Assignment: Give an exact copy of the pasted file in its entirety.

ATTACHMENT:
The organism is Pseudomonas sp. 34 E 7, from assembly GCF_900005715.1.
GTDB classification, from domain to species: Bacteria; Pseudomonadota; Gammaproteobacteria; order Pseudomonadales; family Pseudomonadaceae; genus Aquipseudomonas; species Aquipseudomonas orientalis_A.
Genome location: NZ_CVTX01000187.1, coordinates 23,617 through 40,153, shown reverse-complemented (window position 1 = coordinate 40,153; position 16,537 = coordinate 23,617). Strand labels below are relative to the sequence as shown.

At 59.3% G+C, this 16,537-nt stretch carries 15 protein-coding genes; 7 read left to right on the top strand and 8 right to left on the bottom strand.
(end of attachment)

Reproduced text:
The organism is Pseudomonas sp. 34 E 7, from assembly GCF_900005715.1.
GTDB classification, from domain to species: Bacteria; Pseudomonadota; Gammaproteobacteria; order Pseudomonadales; family Pseudomonadaceae; genus Aquipseudomonas; species Aquipseudomonas orientalis_A.
Genome location: NZ_CVTX01000187.1, coordinates 23,617 through 40,153, shown reverse-complemented (window position 1 = coordinate 40,153; position 16,537 = coordinate 23,617). Strand labels below are relative to the sequence as shown.

At 59.3% G+C, this 16,537-nt stretch carries 15 protein-coding genes; 7 read left to right on the top strand and 8 right to left on the bottom strand.